Donny No cars have been down that road all day, and when do cars ever come down that road? You’re the only bastard comes down that lonely road and why? Because you’re a cowshite eejit with nothing better to do than roar down roads on your mam’s bicycle for no reason other than to feel the wind in that girl’s mop o’ hair of yours!”
Martin McDonagh (Camberwell, 26 maart 1970)
I left you in the morning,
And in the morning glow,
You walked a way beside me
To make me sad to go.
Do you know me in the gloaming,
Gaunt and dusty gray with roaming?
Are you dumb because you know me not,
Or dumb because you know?
All for me and not a question
For the faded flowers gay
That could take me from beside you
For the ages of a day?
They are yours, and be the measure
Of their worth for you to treasure,
The measure of the little while
That I've been long away.
Spades take up leaves
No better than spoons,
And bags full of leaves
Are light as balloons.
I make a great noise
Of rustling all day
Like rabbit and deer
But the mountains I raise
Elude my embrace,
Flowing over my arms
And into my face.
I may load and unload
Again and again
Till I fill the whole shed,
And what have I then?
Next to nothing for weight,
And since they grew duller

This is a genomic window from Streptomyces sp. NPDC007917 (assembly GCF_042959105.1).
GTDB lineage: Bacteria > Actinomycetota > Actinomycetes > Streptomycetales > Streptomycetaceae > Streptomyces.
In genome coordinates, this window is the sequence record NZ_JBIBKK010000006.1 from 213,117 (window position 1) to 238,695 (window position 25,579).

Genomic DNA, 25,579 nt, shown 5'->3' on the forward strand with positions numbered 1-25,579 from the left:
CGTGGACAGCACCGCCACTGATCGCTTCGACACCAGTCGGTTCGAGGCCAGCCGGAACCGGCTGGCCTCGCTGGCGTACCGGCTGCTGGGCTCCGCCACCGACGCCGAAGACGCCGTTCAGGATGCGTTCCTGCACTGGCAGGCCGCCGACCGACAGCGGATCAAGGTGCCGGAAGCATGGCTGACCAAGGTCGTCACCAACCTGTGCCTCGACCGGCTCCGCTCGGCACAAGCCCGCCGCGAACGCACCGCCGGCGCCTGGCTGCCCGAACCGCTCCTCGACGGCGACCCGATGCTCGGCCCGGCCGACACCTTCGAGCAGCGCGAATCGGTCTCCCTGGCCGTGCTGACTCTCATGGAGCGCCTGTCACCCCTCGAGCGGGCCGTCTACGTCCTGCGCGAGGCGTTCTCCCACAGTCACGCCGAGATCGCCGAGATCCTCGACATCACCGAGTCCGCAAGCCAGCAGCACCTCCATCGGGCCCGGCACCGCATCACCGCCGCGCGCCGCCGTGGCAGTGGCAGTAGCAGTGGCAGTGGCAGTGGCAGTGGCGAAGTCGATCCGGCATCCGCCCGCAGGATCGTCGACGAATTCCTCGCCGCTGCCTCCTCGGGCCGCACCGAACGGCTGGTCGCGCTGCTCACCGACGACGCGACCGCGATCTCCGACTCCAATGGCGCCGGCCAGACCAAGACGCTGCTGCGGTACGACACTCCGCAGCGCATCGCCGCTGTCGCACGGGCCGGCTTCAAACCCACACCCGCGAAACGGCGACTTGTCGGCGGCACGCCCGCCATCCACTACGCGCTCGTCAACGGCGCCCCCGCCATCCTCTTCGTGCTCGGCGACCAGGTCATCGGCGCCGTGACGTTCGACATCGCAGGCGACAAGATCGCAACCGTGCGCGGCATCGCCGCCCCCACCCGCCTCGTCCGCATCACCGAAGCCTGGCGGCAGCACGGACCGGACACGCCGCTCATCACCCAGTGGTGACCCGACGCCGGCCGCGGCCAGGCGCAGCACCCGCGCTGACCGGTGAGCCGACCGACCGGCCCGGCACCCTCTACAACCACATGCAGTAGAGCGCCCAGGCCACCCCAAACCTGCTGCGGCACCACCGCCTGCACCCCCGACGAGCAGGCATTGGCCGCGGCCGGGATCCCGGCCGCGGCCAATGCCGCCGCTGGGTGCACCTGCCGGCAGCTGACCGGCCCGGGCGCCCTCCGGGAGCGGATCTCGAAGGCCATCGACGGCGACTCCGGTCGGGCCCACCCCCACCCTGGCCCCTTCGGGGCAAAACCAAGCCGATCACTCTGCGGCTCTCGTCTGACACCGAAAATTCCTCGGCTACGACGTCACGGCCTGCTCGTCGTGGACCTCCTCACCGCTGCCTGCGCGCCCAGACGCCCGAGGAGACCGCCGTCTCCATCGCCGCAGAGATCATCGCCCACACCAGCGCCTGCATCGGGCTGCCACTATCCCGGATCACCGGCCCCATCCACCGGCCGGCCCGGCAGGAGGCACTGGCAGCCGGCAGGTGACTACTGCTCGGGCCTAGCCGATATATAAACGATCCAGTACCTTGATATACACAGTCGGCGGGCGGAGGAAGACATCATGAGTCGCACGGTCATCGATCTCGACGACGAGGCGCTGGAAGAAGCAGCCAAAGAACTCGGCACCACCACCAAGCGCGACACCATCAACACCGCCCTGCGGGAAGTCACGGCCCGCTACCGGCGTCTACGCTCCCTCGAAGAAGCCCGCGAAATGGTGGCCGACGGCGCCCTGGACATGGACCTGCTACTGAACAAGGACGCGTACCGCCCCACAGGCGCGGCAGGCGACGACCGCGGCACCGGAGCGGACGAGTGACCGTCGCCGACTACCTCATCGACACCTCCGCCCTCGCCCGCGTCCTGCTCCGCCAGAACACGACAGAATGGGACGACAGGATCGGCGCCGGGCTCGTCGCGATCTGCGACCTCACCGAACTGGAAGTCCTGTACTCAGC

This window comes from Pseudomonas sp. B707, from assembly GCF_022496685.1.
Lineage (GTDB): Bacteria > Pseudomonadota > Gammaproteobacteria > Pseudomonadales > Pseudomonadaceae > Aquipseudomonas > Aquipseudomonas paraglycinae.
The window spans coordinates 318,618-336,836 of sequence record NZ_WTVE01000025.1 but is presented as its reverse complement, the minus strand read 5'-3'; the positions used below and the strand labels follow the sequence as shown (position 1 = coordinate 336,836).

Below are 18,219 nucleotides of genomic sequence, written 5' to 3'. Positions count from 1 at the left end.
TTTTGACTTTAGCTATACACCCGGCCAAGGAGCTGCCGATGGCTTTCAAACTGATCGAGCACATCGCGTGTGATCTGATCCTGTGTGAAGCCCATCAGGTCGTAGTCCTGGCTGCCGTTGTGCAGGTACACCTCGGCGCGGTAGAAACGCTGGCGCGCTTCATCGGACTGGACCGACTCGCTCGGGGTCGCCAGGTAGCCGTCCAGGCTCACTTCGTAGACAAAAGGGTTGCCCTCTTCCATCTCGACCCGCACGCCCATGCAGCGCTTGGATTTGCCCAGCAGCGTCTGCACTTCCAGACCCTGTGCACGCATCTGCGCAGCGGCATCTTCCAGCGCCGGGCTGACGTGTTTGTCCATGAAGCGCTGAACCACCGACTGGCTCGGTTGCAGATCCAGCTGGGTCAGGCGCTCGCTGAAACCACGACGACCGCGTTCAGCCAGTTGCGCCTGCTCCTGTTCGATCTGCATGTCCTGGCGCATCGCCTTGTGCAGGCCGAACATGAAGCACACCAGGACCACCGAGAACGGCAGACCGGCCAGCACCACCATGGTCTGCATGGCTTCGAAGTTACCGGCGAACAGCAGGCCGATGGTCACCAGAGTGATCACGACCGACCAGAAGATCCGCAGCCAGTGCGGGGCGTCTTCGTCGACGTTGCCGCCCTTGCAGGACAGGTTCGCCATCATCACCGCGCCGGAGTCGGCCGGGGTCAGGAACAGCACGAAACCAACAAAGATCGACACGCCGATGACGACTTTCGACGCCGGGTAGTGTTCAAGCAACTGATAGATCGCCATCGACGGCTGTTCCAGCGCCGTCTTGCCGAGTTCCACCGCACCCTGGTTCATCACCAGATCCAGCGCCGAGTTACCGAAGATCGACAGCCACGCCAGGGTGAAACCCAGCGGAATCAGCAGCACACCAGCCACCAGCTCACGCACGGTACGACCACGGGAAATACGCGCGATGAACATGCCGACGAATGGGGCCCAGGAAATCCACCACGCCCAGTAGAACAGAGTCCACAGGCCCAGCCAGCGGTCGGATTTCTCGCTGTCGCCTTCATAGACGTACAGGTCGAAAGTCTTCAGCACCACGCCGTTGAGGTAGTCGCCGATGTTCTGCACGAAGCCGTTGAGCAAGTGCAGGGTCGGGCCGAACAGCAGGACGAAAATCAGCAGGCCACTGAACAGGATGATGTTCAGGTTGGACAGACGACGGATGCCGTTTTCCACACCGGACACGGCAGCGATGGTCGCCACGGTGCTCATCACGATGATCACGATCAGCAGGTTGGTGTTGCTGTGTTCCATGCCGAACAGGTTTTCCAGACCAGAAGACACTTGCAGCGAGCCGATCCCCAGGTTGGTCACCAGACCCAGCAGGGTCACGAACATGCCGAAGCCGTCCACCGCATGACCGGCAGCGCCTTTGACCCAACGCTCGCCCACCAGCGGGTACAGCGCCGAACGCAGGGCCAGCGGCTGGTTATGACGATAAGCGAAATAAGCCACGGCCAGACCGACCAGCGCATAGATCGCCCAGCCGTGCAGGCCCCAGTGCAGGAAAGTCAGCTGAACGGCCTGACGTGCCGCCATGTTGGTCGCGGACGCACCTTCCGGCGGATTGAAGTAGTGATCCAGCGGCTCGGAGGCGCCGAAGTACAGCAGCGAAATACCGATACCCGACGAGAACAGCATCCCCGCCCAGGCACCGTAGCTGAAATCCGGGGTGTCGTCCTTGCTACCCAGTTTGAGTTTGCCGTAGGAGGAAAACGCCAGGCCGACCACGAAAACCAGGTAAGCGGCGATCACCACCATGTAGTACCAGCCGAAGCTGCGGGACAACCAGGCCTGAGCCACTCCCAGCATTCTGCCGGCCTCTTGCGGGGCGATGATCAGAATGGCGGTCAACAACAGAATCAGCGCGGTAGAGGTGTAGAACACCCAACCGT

From contact with earth,
Next to nothing for color.
Next to nothing for use.
But a crop is a crop,
And who's to say where
The harvest shall stop?
Robert Frost (26 maart 1874 – 29 januari 1963)
Standbeeld bij de Plymouth State University, New Hampshire
Uit: Der Kontrabass
„Zwölf Kontrabässe, wenn die wollen – theoretisch jetzt –, die können Sie mit einem ganzen Orchester nicht in Schach halten. Schon rein physikalisch nicht. Da können die andern einpacken. Aber ohne uns geht erst recht nichts. Können Sie jeden fragen. Jeder Musiker wird Ihnen gern bestätigen, dass ein Orchester jederzeit auf den Dirigenten verzichten kann, aber nicht auf den Kontrabass. Jahrhundertelang sind Orchester ohne Dirigenten ausgekommen. Der Dirigent ist ja auch musikentwicklungsgeschichtlich eine Erfindung allerjüngsten Datums. Neunzehntes Jahrhundert
Nein, geboren wird man wirklich nicht zum Kontrabass. Der Weg dorthin führt über Umweg, Zufall und Enttäuschung. Ich darf sagen, dass bei uns im Staatsorchester von acht Kontrabassisten nicht einer ist, den das Leben nicht gebeutelt hätte und dem die Schläge, die es ihm ausgeteilt hat, nicht noch heute ins Gesicht geschrieben stünden. Ein typisches Kontrabassistenschicksal ist zum Beispiel meines: Dominanter Vater, Beamter, unmusisch; schwache Mutter, Flöte, musisch versponnen; ich als Kind liebe die Mutter abgöttisch; die Mutter liebt den Vater; der Vater liebt meine kleinere Schwester; mich liebte niemand – subjektiv jetzt. Aus Hass auf den Vater beschließe ich, nicht Beamter, sondern Künstler zu werden; aus Rache an der Mutter aber am größten, unhandlichsten, unsolistischsten Instrument.“
Patrick Süskind (Ambach, 26 maart 1949)
Cover Hoorspel CD